JUNE BERRY
File Size: 56 KB
 
Amelanchier arborea   (F. Michx. ) Fernald
Wildcat Glades Conservation & Audubon Center, Newton County, Missouri
Height: 6-25 feet
Family: Rosaceae - Rose Family
Flowering Period:   March, April
Also Called: Service berry, shad berry.
Trunks: Usually single, occasionally clustered; bark on young trees light gray and smooth, dark gray with shallow furrows on older trees.
Twigs: Reddish-brown, glabrous. Leaf scars narrowly crescent-shaped; bundle scars 3. Terminal bud 2/5 to 1/2 inch long, tip sharply pointed, scales reddish-brown or yellowish-brown; lateral buds flattened, appressed to stem.
Leaves: Alternate, simple, deciduous; petiole 2/5 to 1 inch, glabrous; blade ovate to obovate, 1.6 to 3.6 inches long, 1 to 2 inches wide; bases heart-shaped to rounded, margins finely to coarsely toothed, tip acute to acuminate, upper surface dark green, glabrous, lower surface paler, densely hairy by flowering, sparsely hairy later; emerging leaves densely white tomentose and folded lengthwise.
Flowers: Racemes, short, 1-3 inches, 3-15-flowered, terminating branches. Pedicels 1/3 to 3/5 inch; hypanthium conical, pubescent, 1/10 to 1/8 inch diameter; sepals 5, green, deltoid, 1/10 to 1/8 inch, sharply recurved; petals 5, white, linear to oblong, 2/5 to 4/5 inch, straight or twisted; stamens usually 20; 1/6 to 1/5 inch long; anthers yellow; styles 5, greenish-white, partly united; stigmas head-like.
Fruit: In June; pomes, becoming red, then reddish-purple, spherical, 1/4 to 1/5 inch diameter, glabrous to sparsely pubescent, calyx persistent; seeds numerous, black to dark purple, oval, 18 to 1/6 inch.
Habitat: Open, rocky woods, stream banks, often on steep slopes and tops of bluffs
Distribution: East 1/4 of Kansas
Origin: Native
Uses: Birds eat the fruits. Native Americans used the berries in soups and stews and dried them for winter use. The fruits and infusions of small branches were given to mothers following childbirth to relieve pain and hemorraging.
Comments: Shrub to small tree. The wood is one of the heaviest in North America. It is hard and dark brown with a wide, white sapwood. It is sometimes used for ax handles. Amelanchier is a French name for a European species. The name shad berry alludes to the flowers appearing about the time that shad ascend streams to spawn.

June berry infloresences
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Wildcat Glades Conservation & Audubon Center, Newton County, Missouri
June berry
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Wildcat Glades Conservation & Audubon Center, Newton County, Missouri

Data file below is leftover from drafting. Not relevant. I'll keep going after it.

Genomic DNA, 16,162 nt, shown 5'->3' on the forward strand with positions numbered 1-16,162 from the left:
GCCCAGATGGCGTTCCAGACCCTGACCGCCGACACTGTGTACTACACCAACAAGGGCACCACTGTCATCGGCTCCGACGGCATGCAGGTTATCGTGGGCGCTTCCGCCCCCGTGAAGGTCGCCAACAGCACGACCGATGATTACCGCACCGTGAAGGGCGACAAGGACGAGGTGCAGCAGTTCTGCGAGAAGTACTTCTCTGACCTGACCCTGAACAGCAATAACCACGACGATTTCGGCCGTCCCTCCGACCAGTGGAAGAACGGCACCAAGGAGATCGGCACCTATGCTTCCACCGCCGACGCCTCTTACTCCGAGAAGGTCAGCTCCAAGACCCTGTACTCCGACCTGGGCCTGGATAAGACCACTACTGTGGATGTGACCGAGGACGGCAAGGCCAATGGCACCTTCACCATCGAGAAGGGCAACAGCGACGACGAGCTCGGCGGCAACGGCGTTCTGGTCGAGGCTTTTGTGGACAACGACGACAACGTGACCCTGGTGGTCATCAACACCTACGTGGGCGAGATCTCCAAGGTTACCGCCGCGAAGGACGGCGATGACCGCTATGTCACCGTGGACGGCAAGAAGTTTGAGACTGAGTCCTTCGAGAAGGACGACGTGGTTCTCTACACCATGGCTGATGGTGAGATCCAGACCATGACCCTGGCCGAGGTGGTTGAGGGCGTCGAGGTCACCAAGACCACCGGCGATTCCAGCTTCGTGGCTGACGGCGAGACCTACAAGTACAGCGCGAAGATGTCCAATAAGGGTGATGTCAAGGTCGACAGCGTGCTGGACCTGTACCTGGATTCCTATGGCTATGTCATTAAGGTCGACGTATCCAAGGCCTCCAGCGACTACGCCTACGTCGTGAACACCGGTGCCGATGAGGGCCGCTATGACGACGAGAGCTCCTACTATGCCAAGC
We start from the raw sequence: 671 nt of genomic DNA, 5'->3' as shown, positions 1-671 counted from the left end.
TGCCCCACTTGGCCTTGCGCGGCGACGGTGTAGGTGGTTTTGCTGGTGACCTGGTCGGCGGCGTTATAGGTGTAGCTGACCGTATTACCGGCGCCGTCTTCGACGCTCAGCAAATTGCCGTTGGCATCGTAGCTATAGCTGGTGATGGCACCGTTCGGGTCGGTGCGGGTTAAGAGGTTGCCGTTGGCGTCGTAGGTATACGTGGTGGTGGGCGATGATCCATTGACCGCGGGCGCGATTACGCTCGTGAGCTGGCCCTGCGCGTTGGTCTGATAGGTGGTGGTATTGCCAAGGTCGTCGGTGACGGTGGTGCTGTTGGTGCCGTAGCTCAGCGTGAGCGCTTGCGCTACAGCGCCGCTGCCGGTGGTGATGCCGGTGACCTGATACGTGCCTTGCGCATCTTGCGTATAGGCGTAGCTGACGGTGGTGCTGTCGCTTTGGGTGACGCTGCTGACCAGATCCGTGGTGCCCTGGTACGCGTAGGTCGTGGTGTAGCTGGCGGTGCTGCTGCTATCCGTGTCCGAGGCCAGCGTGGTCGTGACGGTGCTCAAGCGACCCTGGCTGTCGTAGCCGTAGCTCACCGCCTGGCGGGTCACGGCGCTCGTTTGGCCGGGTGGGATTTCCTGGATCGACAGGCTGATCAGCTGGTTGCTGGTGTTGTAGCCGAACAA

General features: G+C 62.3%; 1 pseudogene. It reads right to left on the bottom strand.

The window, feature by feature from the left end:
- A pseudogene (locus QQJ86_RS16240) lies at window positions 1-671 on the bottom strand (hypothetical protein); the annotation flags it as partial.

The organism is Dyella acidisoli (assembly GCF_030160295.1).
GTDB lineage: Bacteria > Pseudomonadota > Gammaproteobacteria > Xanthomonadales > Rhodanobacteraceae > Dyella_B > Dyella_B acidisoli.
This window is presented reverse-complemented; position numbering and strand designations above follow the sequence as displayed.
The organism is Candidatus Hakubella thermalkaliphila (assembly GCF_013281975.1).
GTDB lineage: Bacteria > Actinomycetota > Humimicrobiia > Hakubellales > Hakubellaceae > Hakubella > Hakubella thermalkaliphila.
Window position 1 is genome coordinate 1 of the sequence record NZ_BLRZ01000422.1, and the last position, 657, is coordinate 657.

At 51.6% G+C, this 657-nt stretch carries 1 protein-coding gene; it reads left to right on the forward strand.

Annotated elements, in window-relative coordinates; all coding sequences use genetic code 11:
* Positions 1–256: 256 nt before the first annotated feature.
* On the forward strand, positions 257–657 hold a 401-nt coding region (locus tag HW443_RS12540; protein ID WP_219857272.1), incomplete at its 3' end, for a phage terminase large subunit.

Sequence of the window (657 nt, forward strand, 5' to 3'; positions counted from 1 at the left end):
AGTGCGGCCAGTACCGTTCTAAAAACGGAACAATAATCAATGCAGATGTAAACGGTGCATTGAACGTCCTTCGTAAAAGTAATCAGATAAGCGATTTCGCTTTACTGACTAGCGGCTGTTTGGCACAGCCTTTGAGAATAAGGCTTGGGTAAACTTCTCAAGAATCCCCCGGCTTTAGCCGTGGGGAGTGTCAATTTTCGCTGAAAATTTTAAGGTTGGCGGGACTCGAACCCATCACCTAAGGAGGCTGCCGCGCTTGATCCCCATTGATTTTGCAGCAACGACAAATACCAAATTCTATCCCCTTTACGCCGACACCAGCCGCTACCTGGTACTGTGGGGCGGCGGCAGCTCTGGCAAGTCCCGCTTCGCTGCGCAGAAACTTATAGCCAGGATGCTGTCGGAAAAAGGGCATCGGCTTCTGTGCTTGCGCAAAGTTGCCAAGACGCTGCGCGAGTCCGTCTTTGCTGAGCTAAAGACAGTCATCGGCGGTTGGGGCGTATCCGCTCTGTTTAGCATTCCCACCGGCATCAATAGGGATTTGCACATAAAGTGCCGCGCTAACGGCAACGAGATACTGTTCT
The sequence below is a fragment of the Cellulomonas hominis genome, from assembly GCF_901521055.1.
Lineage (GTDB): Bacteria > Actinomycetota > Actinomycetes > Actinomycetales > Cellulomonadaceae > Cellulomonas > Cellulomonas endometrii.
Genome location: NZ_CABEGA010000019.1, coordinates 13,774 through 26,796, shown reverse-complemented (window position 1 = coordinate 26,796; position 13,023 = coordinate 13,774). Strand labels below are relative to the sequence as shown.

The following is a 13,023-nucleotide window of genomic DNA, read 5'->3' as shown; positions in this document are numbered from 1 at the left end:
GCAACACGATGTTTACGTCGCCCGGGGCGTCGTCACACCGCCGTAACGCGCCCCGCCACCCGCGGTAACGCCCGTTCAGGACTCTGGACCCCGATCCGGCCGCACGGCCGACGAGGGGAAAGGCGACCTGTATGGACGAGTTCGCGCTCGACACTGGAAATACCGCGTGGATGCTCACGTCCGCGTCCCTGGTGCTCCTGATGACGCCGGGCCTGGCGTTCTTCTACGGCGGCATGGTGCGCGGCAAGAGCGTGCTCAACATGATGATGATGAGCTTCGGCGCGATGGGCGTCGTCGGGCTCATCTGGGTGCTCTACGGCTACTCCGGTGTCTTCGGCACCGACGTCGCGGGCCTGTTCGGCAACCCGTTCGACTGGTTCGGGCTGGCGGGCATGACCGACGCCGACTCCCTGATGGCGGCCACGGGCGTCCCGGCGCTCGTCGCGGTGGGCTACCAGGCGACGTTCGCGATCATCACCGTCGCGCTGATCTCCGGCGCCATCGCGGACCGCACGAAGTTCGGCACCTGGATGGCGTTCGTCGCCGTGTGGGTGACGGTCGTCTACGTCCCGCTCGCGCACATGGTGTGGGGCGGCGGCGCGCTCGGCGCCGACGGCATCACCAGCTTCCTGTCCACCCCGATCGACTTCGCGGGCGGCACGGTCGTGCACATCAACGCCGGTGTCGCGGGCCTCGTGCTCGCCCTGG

June berry
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Wildcat Glades Conservation & Audubon Center, Newton County, Missouri
June berry bud and leaf scar
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Wildcat Glades Conservation & Audubon Center, Newton County, Missouri
June berry buds
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Wildcat Glades Conservation & Audubon Center, Newton County, Missouri
June berry bark
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Wildcat Glades Conservation & Audubon Center, Newton County, Missouri
June berry fruit
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Riley County, Kansas
June berry fruit
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Riley County, Kansas
June berry flowers
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Riley County, Kansas
June berry flowers
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Riley County, Kansas
June berry flowers
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Riley County, Kansas
June berry bark
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Riley County, Kansas
June berry flowers
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Wildcat Glades Conservation & Audubon Center, Newton County, Missouri
June berry flower
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Wildcat Glades Conservation & Audubon Center, Newton County, Missouri
June berry flowers
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Wildcat Glades Conservation & Audubon Center, Newton County, Missouri
June berry bark
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Wildcat Glades Conservation & Audubon Center, Newton County, Missouri